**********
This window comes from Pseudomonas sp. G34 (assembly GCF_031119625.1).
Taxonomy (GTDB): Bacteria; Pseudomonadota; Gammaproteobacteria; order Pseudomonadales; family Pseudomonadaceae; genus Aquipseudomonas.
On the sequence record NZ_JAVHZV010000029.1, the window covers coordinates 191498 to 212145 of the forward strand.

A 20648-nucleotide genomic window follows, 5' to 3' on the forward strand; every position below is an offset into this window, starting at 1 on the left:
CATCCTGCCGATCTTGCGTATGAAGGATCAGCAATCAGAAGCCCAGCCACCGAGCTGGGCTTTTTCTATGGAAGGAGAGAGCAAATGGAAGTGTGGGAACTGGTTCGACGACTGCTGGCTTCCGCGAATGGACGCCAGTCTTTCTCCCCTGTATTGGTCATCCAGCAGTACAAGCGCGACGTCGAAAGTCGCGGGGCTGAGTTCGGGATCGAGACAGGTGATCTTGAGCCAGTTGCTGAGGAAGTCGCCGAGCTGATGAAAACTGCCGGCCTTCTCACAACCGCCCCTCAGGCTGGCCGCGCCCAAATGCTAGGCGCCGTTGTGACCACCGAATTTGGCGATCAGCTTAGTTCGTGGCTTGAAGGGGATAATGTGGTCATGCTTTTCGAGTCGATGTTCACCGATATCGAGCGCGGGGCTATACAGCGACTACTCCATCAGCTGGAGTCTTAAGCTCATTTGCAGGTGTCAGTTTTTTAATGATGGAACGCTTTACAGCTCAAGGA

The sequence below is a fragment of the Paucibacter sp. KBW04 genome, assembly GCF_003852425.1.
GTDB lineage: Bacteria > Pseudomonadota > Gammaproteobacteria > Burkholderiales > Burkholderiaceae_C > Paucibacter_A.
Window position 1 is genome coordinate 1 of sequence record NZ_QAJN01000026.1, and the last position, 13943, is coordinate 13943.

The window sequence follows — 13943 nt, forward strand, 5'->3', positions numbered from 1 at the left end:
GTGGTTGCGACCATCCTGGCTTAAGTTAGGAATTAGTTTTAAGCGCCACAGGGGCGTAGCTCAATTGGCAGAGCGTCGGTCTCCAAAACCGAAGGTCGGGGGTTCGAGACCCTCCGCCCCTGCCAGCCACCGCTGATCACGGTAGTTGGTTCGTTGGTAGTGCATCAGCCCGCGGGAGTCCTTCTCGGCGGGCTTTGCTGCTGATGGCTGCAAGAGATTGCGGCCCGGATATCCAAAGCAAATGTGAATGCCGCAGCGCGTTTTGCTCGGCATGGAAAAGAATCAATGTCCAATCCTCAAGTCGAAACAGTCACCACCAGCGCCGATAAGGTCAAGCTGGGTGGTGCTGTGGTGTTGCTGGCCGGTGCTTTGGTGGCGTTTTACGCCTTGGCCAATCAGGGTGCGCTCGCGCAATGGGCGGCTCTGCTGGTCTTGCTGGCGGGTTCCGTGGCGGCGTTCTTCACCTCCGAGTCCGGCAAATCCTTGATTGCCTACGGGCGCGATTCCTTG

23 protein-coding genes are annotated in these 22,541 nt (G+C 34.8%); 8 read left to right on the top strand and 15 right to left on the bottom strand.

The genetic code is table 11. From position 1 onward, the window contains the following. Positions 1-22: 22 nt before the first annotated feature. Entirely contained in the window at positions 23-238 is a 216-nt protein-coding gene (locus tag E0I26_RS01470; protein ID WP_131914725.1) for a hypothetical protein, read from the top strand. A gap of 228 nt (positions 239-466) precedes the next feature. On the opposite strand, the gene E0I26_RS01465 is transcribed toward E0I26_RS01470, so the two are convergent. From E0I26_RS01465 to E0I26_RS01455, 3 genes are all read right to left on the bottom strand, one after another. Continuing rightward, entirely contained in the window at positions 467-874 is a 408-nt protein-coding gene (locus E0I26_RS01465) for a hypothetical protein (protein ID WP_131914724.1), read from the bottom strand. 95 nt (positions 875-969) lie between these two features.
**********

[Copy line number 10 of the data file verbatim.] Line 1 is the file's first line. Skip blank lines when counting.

GTGGTTGCGACCATCCTGGCTTAAGTTAGGAATTAGTTTTAAGCGCCACAGGGGCGTAGCTCAATTGGCAGAGCGTCGGTCTCCAAAACCGAAGGTCGGGGGTTCGAGACCCTCCGCCCCTGCCAGCCACCGCTGATCACGGTAGTTGGTTCGTTGGTAGTGCATCAGCCCGCGGGAGTCCTTCTCGGCGGGCTTTGCTGCTGATGGCTGCAAGAGATTGCGGCCCGGATATCCAAAGCAAATGTGAATGCCGCAGCGCGTTTTGCTCGGCATGGAAAAGAATCAATGTCCAATCCTCAAGTCGAAACAGTCACCACCAGCGCCGATAAGGTCAAGCTGGGTGGTGCTGTGGTGTTGCTGGCCGGTGCTTTGGTGGCGTTTTACGCCTTGGCCAATCAGGGTGCGCTCGCGCAATGGGCGGCTCTGCTGGTCTTGCTGGCGGGTTCCGTGGCGGCGTTCTTCACCTCCGAGTCCGGCAAATCCTTGATTGCCTACGGGCGCGATTCCTTG